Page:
Win a copy of Kotlin in Action this week in the Kotlin forum!
  • Post Reply Bookmark Topic Watch Topic
  • New Topic

nio and http request  RSS feed

Nicolas Viollin
Posts: 26
  • Mark post as helpful
  • send pies
  • Quote
  • Report post to moderator

I must write an app that controls http requests. I would like to use java.nio.* API, but I don't know how to keep a trace of which connection is asking for what and forward the data back to it:

Let's say I open ask for the page, my proxy will get the incoming connection, will read the request, the will have to send it to the web site i want to access. The only thing is how fo I know who's asking for which website ???

Here is the code I use to read incoming connections:

public void run(){
while (getRun()){
int num =;

if (num == 0)

Set keys = _selector.selectedKeys();
Iterator it = keys.iterator();
while (it.hasNext()){
SelectionKey key = (SelectionKey);

if ((key.readyOps() & SelectionKey.OP_ACCEPT) ==
else if ((key.readyOps() & SelectionKey.OP_READ) ==


}catch(Exception e){

private void incomingConnection() throws Exception{
Socket s = _ss.accept();
System.out.println( "Got connection from "+s );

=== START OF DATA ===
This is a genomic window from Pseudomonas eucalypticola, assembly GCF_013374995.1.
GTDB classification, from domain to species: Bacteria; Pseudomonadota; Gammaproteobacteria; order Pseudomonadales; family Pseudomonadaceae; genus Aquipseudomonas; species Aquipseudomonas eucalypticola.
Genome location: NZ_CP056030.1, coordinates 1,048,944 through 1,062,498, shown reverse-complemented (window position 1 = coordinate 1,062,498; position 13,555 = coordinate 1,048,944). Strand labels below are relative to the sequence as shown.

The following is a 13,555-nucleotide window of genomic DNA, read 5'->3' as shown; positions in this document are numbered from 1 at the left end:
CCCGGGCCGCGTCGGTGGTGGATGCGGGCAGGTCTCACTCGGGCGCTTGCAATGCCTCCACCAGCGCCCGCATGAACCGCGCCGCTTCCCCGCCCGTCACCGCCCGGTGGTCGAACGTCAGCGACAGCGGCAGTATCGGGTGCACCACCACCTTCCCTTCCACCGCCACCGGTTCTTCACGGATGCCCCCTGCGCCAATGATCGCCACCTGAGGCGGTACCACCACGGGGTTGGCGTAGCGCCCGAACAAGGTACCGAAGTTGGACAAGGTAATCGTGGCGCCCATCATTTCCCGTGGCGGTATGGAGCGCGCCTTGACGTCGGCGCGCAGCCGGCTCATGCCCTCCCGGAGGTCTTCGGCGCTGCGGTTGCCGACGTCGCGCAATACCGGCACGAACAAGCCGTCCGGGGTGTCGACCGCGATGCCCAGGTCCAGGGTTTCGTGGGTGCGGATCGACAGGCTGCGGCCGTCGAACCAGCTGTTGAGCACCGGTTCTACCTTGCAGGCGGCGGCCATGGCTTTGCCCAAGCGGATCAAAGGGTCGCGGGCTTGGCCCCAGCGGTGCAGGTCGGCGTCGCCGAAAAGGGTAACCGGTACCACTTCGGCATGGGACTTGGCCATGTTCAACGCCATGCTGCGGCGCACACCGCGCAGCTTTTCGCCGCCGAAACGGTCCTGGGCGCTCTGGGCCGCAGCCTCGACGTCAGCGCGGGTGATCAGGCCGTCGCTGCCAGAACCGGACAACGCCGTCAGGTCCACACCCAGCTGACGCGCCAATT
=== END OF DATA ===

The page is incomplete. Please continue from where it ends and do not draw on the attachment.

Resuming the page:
// Make sure to make it non-blocking, so we can
// use a selector on it.
SocketChannel sc = s.getChannel();
sc.configureBlocking( false );

// Register it with the selector, for reading
sc.register( _selector, SelectionKey.OP_READ );

private void incomingData(SelectionKey key){
SocketChannel sc = null;

try {

// It's incoming data on a connection, so
// process it
sc = (SocketChannel);
boolean ok = readData(sc);

// If the connection is dead, then remove it
// from the selector and close it
if (!ok) {

Socket s = null;
try {
s = sc.socket();
} catch( IOException ie ) {
System.err.println( "Error closing socket "+s+": "+ie );

} catch( Exception ie ) {

// On exception, remove this channel from the selector

try {
} catch( IOException ie2 ) { System.out.println( ie2 ); }

System.out.println( "Closed "+sc );

private boolean readData(SocketChannel sc) throws Exception{
buffer.clear(); buffer );

if (buffer.limit()==0) {
return false;

System.out.print(new String(buffer.array()));

return true;

any ideas ??
David Harkness
Ranch Hand
Posts: 1646
  • Mark post as helpful
  • send pies
  • Quote
  • Report post to moderator
I haven't used NIO enough yet to remember off the top of my head, but I believe you can associate a single object instance with each key. Write a class that will hold any state needed (like the HTTP request itself) for each key.
With a little knowledge, a cast iron skillet is non-stick and lasts a lifetime.
  • Post Reply Bookmark Topic Watch Topic
  • New Topic
Boost this thread!